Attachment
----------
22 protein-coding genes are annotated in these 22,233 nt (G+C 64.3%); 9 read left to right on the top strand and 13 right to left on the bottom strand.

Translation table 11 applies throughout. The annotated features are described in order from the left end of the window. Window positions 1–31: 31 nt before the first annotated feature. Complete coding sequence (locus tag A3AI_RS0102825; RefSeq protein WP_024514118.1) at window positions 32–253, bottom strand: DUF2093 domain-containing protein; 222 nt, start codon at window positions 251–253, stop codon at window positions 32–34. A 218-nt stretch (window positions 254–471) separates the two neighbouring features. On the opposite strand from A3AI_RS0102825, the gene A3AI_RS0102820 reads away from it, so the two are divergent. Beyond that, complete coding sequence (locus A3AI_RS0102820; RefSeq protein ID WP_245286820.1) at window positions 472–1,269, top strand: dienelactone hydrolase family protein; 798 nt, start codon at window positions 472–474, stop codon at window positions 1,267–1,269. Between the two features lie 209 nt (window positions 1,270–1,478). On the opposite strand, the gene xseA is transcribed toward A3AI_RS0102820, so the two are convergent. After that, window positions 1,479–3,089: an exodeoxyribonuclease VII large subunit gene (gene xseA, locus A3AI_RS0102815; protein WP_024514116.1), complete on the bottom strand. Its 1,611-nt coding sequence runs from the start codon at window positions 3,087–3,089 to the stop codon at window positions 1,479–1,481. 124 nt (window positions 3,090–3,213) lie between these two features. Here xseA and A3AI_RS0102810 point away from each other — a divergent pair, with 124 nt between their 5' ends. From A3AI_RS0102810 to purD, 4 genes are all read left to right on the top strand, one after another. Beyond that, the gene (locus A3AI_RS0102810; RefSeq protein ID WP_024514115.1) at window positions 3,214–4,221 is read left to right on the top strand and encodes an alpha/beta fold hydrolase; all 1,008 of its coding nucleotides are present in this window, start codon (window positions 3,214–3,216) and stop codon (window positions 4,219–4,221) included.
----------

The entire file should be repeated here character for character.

22 protein-coding genes are annotated in these 22,233 nt (G+C 64.3%); 9 read left to right on the top strand and 13 right to left on the bottom strand.

Translation table 11 applies throughout. The annotated features are described in order from the left end of the window. Window positions 1–31: 31 nt before the first annotated feature. Complete coding sequence (locus tag A3AI_RS0102825; RefSeq protein WP_024514118.1) at window positions 32–253, bottom strand: DUF2093 domain-containing protein; 222 nt, start codon at window positions 251–253, stop codon at window positions 32–34. A 218-nt stretch (window positions 254–471) separates the two neighbouring features. On the opposite strand from A3AI_RS0102825, the gene A3AI_RS0102820 reads away from it, so the two are divergent. Beyond that, complete coding sequence (locus A3AI_RS0102820; RefSeq protein ID WP_245286820.1) at window positions 472–1,269, top strand: dienelactone hydrolase family protein; 798 nt, start codon at window positions 472–474, stop codon at window positions 1,267–1,269. Between the two features lie 209 nt (window positions 1,270–1,478). On the opposite strand, the gene xseA is transcribed toward A3AI_RS0102820, so the two are convergent. After that, window positions 1,479–3,089: an exodeoxyribonuclease VII large subunit gene (gene xseA, locus A3AI_RS0102815; protein WP_024514116.1), complete on the bottom strand. Its 1,611-nt coding sequence runs from the start codon at window positions 3,087–3,089 to the stop codon at window positions 1,479–1,481. 124 nt (window positions 3,090–3,213) lie between these two features. Here xseA and A3AI_RS0102810 point away from each other — a divergent pair, with 124 nt between their 5' ends. From A3AI_RS0102810 to purD, 4 genes are all read left to right on the top strand, one after another. Beyond that, the gene (locus A3AI_RS0102810; RefSeq protein ID WP_024514115.1) at window positions 3,214–4,221 is read left to right on the top strand and encodes an alpha/beta fold hydrolase; all 1,008 of its coding nucleotides are present in this window, start codon (window positions 3,214–3,216) and stop codon (window positions 4,219–4,221) included.